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Forskare vid Snow Hill, Antarktis.
Gunnar Almevik (in the middle) and Jonathan Westin (at the right) visited Snow Hill in Northern Antarctica together with a Swedish-Argentine research team 2021.
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In the footsteps of Otto Nordenskjöld

Sustainability and environment
Culture and languages
Science and Information Technology

120 years ago Otto Nordenskjöld led a Swedish research expedition to Antarctica. Today, the remains are acutely threatened by climate change. This Sea and Society talk describes the escapades of Otto Nordenskjöld expedition. It also discusses questions such as: What is this cultural heritage? Whose cultural heritage is it? What are the appropriate measures?

Webinar
Date
20 Jan 2022
Time
12:05 - 13:00
Location
Zoom webinar
Registration deadline
19 January 2022

Participants
Gunnar Almevik, professor, Department of Conservation, University of Gothenburg.
Jonathan Westin, associate professor and research coordinator, Centre for Digital Humanities, University of Gothenburg.
Good to know
In english
Organizer
Centre for Sea and Society
Registration is closed.

1901, Dr. Otto Nordenskjöld sailed to Antarctica with a group of Swedish researchers. The original plan was to stay on the continent for a year, but in February 1903, their ship Antarctic froze in the ice of the Weddell Sea and sank. The crew and researchers eventually where rescued by an Argentine ship.

In 2020, Swedish and Argentine researchers made a journey in Nordenskjöld's footsteps. The purpose was partly to study cultural heritage processes, but also to document the remains and produce a knowledge base for conservation efforts.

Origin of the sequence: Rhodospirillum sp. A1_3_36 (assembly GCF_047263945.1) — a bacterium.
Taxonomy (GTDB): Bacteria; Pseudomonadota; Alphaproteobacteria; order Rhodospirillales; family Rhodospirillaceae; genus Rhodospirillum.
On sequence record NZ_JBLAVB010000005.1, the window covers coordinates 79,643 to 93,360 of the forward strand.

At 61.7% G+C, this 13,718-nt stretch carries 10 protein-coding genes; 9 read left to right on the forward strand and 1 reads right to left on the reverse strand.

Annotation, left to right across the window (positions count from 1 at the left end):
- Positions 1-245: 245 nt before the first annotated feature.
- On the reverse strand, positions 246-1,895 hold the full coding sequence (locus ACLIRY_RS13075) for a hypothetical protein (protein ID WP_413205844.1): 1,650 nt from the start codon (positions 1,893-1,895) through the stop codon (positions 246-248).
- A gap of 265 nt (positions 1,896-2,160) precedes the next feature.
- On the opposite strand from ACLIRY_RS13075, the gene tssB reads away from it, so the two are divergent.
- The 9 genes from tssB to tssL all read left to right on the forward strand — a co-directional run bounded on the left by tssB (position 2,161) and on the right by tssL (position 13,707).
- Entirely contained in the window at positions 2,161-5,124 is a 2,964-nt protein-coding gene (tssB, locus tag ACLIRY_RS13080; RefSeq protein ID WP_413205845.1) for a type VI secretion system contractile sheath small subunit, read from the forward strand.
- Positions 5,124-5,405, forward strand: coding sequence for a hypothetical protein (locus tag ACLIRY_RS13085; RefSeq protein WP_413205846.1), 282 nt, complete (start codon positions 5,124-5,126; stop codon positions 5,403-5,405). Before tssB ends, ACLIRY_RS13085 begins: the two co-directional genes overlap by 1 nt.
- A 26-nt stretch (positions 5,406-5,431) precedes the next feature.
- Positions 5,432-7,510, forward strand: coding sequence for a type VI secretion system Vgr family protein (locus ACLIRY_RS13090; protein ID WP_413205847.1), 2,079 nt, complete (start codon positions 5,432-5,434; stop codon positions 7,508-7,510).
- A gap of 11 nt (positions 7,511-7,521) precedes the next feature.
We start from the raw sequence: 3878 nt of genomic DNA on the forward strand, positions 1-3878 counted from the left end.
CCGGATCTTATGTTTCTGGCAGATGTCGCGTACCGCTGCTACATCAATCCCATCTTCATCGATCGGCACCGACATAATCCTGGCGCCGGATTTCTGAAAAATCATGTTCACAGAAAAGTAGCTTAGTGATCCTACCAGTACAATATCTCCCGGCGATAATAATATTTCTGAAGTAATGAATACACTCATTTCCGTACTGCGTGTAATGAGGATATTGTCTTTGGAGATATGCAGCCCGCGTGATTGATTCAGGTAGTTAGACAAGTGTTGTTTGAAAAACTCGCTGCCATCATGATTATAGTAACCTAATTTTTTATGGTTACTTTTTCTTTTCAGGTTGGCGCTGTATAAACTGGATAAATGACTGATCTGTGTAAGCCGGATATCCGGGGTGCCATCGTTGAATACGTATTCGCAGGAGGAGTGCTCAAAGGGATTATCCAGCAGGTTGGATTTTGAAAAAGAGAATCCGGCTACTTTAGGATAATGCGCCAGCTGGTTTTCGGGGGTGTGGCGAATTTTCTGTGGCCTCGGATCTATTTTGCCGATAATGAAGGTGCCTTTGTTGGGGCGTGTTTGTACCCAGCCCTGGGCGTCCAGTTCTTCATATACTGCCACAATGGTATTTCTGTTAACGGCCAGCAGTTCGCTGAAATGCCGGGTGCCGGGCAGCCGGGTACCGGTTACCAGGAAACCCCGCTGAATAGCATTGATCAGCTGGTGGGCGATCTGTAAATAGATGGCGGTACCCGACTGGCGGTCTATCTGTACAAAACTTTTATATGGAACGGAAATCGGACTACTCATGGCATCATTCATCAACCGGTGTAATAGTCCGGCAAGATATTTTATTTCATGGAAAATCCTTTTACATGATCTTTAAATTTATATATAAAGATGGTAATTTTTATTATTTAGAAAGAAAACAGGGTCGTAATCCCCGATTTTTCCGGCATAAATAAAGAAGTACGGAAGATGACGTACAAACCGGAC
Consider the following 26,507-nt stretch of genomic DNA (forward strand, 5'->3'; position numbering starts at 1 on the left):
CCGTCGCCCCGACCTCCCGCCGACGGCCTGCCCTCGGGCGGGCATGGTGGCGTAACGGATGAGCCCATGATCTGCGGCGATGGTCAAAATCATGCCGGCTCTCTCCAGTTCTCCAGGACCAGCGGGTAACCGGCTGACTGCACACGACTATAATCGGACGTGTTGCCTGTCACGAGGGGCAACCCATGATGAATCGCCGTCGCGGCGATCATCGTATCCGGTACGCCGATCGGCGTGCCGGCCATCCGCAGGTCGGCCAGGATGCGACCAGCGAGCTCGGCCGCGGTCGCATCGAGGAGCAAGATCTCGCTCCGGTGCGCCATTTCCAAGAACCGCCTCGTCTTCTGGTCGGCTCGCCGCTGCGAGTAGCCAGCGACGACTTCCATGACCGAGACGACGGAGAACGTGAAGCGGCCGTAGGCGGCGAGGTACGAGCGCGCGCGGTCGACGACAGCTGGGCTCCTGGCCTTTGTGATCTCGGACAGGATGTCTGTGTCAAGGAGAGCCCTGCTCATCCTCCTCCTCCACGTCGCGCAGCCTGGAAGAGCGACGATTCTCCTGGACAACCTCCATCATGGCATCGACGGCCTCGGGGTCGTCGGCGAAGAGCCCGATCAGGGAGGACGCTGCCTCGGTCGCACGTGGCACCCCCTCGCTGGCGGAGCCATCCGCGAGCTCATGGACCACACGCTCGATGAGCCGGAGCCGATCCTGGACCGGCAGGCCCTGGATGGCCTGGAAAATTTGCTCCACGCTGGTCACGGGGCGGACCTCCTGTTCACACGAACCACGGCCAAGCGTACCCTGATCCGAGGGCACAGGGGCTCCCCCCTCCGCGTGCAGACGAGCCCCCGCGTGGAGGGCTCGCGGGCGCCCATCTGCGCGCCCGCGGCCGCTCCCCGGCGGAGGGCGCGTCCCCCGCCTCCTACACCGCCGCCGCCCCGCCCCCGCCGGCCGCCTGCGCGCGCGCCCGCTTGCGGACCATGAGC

About the Speakers

Gunnar Almevik is professor at the Department of Conservation, University of Gothenburg. His research concerns cultural perspectives on crafts, buildings and built environments, and has a methodological focus on questions related to cultural heritage, material culture and making.

Jonathan Westin is associate professor in conservation and research coordinator at the Centre for Digital Humanities at Gothenburg University. He is a cluster leader within the Centre for Critical Heritage Studies, and member of the Getty Ancient Itineraries Institute. In his research he studies how perceptions of culture are formed through representations, and how these representations become part of our cultural heritage. By focusing on the communicative aspects of culture management, archives, and reconstructions, he approaches cultural heritage as the product of both curation and engagement.

About Sea and Society Talks

Sea and Society Talks  is a lunch seminar series organized by Centre for Sea and Society focusing on the UN Sustainable Development Goals. The seminars link goal 14 "Life below water" with the other 16 goals. 

Link to zoom webinar will be sent out after registration.